Thursday, January 21, 2016

The Tax Favored Status of Employee Benefits (Enjoy it while you can.)

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The real impact of the Cadillac Tax is that it begins to chip away at the tax favored status of employee benefits Most of the news coverage I've read seems to have missed this point; and I'm a bit bewildered that this isn't the focus. I know it's been delayed until 2020, but it's still worth pausing now to consider the impact. First, a bit of background...

Employers began providing health insurance to employees in the 1920s. The practice really took off in the 1940s during World War II. In 1954, an IRS ruling excluded the value of employer provided health coverage from all taxable income to the individual employees including social security and Medicare payroll taxes. This shaped the provision of employer provided benefits with few changes until the ACA came along with a provision for a Cadillac Tax. 

It was President Reagan that first proposed eliminating tax exclusions for employer provided benefits. It's an idea that's had bipartisan appeal if not support. The Cadillac Tax is an indirect way of accomplishing this. It was included in the ACA as a tax on providers, so it was palatable and didn’t raise a lot of opposition until the IRS comment letters were released last year. (Evidently, no one cares if insurance companies pay more in taxes.) However, the tax will really be paid by the 60% of Americans that get health insurance through their employers.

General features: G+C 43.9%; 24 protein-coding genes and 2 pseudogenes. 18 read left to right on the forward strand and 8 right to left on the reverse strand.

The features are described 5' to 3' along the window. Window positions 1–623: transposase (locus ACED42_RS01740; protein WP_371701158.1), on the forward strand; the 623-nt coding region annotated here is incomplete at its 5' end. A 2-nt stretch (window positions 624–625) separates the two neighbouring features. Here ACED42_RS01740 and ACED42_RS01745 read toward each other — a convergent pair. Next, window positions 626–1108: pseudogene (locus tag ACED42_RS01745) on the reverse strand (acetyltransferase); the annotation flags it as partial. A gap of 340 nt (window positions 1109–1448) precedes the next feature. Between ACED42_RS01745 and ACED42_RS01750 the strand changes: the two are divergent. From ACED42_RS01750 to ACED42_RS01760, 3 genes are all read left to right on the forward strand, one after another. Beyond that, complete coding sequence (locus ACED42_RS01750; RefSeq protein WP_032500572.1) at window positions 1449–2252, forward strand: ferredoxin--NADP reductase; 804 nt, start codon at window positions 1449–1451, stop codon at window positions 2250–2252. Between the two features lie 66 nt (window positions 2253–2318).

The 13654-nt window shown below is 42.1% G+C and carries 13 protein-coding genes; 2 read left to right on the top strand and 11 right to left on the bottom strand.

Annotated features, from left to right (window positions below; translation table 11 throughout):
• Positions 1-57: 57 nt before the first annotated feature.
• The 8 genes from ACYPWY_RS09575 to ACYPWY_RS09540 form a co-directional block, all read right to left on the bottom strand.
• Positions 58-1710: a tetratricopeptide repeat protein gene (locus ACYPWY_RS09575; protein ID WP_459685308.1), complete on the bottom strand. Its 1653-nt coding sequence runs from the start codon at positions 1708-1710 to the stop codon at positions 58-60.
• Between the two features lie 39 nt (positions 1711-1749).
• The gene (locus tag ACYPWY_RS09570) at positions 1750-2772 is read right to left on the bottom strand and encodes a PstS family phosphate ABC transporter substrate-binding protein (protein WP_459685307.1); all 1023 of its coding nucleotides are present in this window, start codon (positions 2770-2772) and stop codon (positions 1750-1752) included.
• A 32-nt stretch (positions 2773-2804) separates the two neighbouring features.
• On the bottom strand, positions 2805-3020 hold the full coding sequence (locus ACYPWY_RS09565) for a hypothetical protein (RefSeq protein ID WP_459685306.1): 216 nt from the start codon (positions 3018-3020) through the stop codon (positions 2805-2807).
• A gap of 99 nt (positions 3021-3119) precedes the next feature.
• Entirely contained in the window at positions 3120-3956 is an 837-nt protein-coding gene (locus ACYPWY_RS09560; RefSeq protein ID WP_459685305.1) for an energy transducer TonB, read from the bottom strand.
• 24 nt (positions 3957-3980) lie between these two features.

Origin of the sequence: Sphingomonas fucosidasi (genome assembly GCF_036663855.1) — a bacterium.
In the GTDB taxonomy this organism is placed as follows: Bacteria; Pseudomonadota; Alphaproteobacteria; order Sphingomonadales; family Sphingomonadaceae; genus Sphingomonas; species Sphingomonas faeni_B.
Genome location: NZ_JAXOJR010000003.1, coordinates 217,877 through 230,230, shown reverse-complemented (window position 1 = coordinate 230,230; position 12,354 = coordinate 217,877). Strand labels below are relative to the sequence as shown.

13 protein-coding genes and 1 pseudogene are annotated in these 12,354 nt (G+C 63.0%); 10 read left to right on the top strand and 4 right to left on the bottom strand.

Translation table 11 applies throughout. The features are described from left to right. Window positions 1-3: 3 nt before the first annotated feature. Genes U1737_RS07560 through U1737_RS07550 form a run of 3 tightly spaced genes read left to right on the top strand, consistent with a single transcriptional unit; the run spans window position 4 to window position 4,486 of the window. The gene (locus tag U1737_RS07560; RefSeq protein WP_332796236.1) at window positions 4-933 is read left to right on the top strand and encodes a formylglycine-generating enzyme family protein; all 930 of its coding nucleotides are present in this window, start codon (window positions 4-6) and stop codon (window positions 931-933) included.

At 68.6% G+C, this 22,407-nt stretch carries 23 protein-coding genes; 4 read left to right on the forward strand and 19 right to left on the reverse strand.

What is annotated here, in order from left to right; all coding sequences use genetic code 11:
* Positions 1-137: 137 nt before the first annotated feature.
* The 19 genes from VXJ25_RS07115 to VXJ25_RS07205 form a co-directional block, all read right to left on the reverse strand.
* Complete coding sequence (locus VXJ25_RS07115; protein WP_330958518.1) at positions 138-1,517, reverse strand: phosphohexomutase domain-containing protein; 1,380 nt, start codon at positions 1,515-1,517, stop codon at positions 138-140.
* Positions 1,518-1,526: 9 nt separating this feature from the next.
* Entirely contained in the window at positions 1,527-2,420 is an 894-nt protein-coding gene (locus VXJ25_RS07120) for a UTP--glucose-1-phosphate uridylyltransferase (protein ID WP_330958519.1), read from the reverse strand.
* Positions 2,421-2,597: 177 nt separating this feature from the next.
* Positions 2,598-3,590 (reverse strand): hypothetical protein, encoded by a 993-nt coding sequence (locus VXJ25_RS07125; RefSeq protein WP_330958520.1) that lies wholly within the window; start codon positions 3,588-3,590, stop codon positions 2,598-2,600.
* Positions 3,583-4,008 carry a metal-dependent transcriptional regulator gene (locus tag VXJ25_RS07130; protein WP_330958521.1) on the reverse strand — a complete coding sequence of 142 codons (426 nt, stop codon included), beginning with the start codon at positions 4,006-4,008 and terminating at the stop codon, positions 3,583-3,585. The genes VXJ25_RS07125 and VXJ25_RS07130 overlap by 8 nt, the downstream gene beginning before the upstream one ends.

This is an important point to understand because the real revenue from the Cadillac Tax comes from making the value of some of our benefits taxable to us as individuals, not from the actual Cadillac Tax that would be paid by employers. The Cadillac Tax is expected to raise 87 billion. Another 202 billion in tax revenue would come from employers shifting benefit dollars into wages and people losing deductions for health care expenses. For example, if you currently participate in a flexible spending account (FSA) and contribute $2,500 pretax, your employer will likely eliminate your FSA to avoid the Cadillac Tax shifting that $2,500 back into your taxable income. 

This shift would impact employment sectors differently. Union workers, public service and the association community rely heavily on our benefit packages to attract and retain talented staff. If those benefits lose their tax-favored status, what does that do to our ability to attract and retain talent?

We discussed this at the Loudon County Idea Swap on January 7. You can find the notes I put together for the participants here

By picking Tom Price to lead HHS, Trump shows he’s absolutely serious about dismantling ObamacareGiven the election of Trump and the selection of Tom Price to head HHS, it appears we're even more likely to see a proposal to limit the tax exclusion for employer provided health benefits. 

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